Landscape

Ten Tips to Take Better Landscape Photographs with Your DSLR Camera.

Here are ten tips to take better and sharper landscape photographs when using your digital SLR camera.

1) Use a tripod and make sure that it is stable. This prevents camera movement; essential when working at slow shutter speeds and low light levels.

2) Use a cable release or self-timer to prevent camera shake when you press the shutter. Cable releases enable you to respond quicker to changes in light than using your camera’s timer function.

3) Use your lowest ISO setting. The higher the ISO setting, the more digital graininess is present in the image. Setting the camera’s lowest ISO setting keeps graininess to a minimum and ensures that picture quality is at its best.

4) Set a small aperture (reasonably high F number – such as F16) and focus approximately one third into the scene. This helps you achieve a deep depth of field, whilst maintaining image quality, thereby making the image look sharp from foreground to background.

5) Take your photographs early in the morning and at sunset. The time around dawn and dusk are known as the ‘golden hours’ as the light quality is often warmer and more interesting.

6) Set your white balance setting to ‘cloudy’. This will warm up the look of your photographs in a similar way to a ‘warm up’ filter.

7) Don’t rush to take photos. Take time to look around and think about your composition. Get into the ‘creative zone’. Observe how the scenery is being illuminated by the light.

8) Compose your photograph in a way that will take the viewer’s eyes on a visual journey through your photograph. Think: foreground, middle ground, background. Use lead in lines, such as walls, fences and footpaths to draw your viewer’s eyes into the scene.

9) Use your camera’s mirror lock up function. This locks up your camera’s internal mirror and prevents camera vibration when taking photos. It prevents camera shake, which can result from the movement of your camera’s mirror.

10) Invest in a selection of neutral density filters and a polarising filter. Neutral density filters prevent ‘blown out’ skies; polarising filters reduce glare on water, enrich colours and can make skies look more impressive. Buy the best quality filters that you can afford. Cheap filters reduce image quality.
 
 

By: Mark S. Elliott

Better Photos – Digital Photography and DSLR Training UK

Website: www.better-photos.co.uk

Be at One with the Land.

Buyers and collectors have accepted photography as art for some time, but only if it’s of significant artistic merit. Great landscape photography sells because the buyer is searching for escapism and the need to dream. As a species we have always been linked to and drawn to the landscape. Do you have a love for the countryside and a understanding of the landscape?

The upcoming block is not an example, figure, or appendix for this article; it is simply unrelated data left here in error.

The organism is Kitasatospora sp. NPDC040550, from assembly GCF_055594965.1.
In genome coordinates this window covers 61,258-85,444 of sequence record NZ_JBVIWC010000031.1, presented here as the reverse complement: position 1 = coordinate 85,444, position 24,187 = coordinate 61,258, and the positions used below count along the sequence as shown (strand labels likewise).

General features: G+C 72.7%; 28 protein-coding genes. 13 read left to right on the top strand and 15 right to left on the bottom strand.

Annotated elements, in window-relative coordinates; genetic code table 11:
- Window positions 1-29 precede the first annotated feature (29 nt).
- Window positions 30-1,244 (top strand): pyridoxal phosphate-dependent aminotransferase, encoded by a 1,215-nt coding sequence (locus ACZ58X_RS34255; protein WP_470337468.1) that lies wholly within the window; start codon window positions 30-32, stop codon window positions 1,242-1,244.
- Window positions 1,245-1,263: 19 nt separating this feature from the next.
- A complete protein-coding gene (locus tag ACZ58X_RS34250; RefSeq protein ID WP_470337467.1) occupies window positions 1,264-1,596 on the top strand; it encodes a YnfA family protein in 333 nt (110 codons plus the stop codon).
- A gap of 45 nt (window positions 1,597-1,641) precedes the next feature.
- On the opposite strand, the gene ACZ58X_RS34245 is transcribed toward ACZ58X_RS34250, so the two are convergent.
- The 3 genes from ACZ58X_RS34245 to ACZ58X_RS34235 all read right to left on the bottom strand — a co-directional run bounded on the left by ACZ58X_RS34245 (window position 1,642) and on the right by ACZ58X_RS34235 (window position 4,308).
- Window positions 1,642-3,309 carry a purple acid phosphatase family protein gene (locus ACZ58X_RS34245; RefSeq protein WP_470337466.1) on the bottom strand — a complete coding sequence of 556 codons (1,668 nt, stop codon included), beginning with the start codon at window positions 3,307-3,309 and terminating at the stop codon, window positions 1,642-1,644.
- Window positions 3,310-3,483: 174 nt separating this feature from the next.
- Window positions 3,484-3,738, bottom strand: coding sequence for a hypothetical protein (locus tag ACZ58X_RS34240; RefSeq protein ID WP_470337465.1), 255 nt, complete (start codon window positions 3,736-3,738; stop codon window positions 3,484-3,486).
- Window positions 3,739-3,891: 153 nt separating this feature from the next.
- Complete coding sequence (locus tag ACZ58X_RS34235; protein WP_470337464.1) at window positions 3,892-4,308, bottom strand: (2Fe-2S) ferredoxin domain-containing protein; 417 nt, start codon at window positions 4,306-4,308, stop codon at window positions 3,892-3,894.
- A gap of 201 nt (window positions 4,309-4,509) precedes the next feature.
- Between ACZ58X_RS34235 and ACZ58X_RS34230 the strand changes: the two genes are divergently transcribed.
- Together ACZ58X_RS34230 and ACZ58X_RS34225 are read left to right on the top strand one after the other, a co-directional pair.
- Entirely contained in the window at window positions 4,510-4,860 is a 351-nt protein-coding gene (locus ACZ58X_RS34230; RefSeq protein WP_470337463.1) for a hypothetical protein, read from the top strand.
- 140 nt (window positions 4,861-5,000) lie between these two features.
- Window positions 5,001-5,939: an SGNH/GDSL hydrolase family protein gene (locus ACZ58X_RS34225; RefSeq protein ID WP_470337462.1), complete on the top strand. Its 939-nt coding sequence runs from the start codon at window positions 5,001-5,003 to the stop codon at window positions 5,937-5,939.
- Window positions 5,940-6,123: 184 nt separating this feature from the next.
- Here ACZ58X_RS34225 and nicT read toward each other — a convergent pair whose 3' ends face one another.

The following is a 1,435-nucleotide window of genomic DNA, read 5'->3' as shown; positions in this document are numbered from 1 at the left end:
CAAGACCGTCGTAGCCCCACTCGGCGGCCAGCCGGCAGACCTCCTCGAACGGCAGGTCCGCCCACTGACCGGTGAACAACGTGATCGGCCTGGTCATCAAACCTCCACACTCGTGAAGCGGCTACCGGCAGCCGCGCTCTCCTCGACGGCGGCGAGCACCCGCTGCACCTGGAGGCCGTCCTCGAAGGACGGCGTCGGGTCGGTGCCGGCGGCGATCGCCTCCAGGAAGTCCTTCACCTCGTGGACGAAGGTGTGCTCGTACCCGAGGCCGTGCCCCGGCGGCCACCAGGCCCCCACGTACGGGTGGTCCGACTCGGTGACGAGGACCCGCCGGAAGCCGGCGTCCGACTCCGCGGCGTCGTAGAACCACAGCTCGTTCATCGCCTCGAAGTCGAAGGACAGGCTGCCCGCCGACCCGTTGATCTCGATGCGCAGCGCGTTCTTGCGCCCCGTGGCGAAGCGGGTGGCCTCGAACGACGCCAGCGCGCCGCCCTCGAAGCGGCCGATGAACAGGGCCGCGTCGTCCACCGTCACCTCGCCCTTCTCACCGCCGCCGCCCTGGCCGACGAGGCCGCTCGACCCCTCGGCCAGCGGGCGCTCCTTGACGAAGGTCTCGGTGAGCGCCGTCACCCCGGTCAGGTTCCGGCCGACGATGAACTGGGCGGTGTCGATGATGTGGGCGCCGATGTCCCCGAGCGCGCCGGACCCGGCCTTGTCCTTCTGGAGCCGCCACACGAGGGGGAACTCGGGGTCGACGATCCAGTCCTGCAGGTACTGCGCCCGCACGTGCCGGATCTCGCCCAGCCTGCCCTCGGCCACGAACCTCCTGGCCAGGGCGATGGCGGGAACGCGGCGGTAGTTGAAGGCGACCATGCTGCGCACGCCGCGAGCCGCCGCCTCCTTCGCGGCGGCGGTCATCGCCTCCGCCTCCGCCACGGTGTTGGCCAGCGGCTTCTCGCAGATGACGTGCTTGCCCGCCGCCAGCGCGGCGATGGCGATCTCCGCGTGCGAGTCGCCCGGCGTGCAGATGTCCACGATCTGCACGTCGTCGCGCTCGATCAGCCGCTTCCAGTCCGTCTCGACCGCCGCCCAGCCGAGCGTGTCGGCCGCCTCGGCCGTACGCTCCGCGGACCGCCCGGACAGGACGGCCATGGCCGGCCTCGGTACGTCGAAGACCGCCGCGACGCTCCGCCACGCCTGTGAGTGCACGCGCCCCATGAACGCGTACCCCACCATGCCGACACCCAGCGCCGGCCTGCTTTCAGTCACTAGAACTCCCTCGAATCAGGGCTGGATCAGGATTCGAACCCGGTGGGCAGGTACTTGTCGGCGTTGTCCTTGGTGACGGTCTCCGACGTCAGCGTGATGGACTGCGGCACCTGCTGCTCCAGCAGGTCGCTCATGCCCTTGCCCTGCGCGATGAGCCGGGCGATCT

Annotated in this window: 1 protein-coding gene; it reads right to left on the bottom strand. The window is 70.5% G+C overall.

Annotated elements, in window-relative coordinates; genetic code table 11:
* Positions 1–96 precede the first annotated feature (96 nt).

When you’re out in the great outdoors, away from the bustle, what do you see …

… sunlight filtering through trees and dancing on the landscape?

… snow on the mountains and a gushing river in full flow?

… coastal cliffs with the shimmering sea lapping onto the shore?

… a brooding sky casting a spell over the windswept moors?

… the warm glow of the sun setting at the close of day?

… or mists and changing patterns of wind, clouds and magical light?

Do you see the beauty and feel the connection?

To produce a great photo landscape you need to understand the countryside and how light affects it. You need to have a passion for the land and experience an intimate connection with nature. The best way of doing this is to explore an area on foot and become part of the landscape before taking any photos.

On your walk look for:

* Light (shadows and highlights)

* Shapes (round and angular)

* Colour (harmony and discord)

* Texture (rough and smooth)

* Composition (strong and weak)

* Tones (light and dark)

* Patterns (even and odd)

* Mystery ( ? and ? )

So the next time you’re out with your camera looking for that open vista of rolling hills and mountains, also observe the intimate details in the landscape and maybe just photograph a small section of the bigger picture.

Your personality and your vision must come through in every photo you take; it’s up to you to capture the essence of the landscape in front of you. If your photograph works, the person viewing your image will feel they can step into your picture and experience the emotion of being there. A great landscape photograph is a great escape.

Marlon Jason is working as photography jobs consultant and photography career adviser especially about photography jobs as he had got experiences as a photographer and had researched about photography jobs for his website.

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